Crossings – New Music for Cello (CD Review)

Crossings – New Music for Cello

Kate Dillingham, cello; Amir Khosrowpour, piano

Furious Artisans Recordings


On Crossings, cellist Kate Dillingham brings energetic artistry to a program of new works. The CD includes a number of solo pieces. Bhakti 4, “Atma Shatakam” (Song of the Self), by Jonathan Pieslak, pairs a meditative modal melody over a drone. Tian Jing Sha, by Yuan-Chen Li, calls upon the cellist to sing in delicate tones alongside a vigorously arpeggiated accompaniment rife with trills. Behold the Lamb of God by Jorge Muniz  is a supple work, its ardent melodic lines creating a rhapsodic ambience that alternates with brusquely repeated notes. Chemin, Three Episodes, and Aria for solo cello by Federico Garcia de Castro exploits the cello’s full range in insistent low double stops, long glissandos, and penetrating harmonics. These surround a mid-range melodic thread built out of unconventional scalar fragments. David Fetherolf’s E io li tenni dietro is an extended suite featuring a variety of demeanors and playing techniques. Passages of pizzicato (plucked) figures, multi-stops, and harmonics are complemented by dancing figures and moody angular melodies.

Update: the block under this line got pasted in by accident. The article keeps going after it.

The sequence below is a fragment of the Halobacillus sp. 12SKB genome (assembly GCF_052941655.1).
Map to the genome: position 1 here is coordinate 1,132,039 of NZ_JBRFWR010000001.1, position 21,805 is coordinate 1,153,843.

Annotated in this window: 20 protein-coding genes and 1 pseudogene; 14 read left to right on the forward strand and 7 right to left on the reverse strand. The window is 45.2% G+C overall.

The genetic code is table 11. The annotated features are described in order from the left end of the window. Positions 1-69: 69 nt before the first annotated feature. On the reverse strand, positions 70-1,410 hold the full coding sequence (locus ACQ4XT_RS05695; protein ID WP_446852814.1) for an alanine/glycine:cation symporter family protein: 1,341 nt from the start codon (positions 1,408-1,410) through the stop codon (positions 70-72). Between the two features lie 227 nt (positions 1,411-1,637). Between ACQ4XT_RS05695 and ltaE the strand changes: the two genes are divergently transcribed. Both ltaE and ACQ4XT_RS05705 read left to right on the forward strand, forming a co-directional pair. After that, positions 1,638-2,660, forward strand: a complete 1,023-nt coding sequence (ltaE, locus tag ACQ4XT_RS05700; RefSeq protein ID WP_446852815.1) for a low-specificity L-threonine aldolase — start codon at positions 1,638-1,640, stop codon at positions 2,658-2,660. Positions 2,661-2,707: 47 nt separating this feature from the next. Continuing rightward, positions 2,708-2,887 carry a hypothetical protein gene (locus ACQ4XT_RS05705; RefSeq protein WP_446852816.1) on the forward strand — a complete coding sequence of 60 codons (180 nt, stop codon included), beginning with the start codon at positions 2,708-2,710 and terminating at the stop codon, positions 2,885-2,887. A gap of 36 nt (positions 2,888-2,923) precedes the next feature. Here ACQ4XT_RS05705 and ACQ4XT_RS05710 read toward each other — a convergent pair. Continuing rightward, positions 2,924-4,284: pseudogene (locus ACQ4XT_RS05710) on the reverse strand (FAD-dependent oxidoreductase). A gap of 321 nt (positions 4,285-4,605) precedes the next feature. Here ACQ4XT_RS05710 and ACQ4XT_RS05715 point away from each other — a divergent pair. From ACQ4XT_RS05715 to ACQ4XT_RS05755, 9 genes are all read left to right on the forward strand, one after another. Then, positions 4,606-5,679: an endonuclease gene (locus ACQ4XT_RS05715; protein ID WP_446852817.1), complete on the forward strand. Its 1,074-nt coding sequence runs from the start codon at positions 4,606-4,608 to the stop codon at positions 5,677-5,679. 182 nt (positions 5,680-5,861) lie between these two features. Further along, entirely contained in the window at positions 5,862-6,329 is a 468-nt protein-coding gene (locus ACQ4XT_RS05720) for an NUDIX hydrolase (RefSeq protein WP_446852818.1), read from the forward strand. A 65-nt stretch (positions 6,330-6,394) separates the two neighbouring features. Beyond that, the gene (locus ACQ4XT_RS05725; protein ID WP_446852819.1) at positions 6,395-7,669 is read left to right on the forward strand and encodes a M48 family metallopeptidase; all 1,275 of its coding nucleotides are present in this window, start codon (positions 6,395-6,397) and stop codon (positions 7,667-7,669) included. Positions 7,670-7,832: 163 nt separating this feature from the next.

Joined for duos by pianist Amir Khosrowpour, Dillingham digs in to Gilbert Galindo’s Almost Within Reach, relishing its passionate long breathed melodies and altissimo register cries. Khosrowpour is equally impressive, performing limpid cascades and stentorian chordal outbursts with precision and forceful authority. Allen Schulz’s A Dance of Shadows finds the duo in a dramatic colloquy filled with syncopated gestures and brusquely dissonant verticals. The recording’s highlight, Adagio pour Amantani  by Gabriela Lena Frank, is an expansive and beautiful piece, filled with lyrical cello recitatives and soaring passages for the piano. Frank’s harmonic language is intriguingly varied, at some points incorporating triadic writing while at others delving into more intricate chromaticism. Crossings does indeed provide an intersection between a multiplicity of compositional voices and aesthetics. It is unified by the commitment and considerable capabilities brought to each and every performance on the recording. Recommended.



Vijay Iyer Trio – “Break Stuff” (Video preview)

Pianist Vijay Iyer’s latest ECM release, Break Stuff, is out in the US on February 10. The recording features bassist Stephan Crump, and drummer Marcus Gilmore. Encompassing compositions by Monk and Coltrane, an homage to early hip hop, excerpts from Iyer’s Open City project and from a suite premiered at MoMA, Break Stuff may access far flung influences, but it is crystallized by the trio’s incendiary playing and excellent rapport.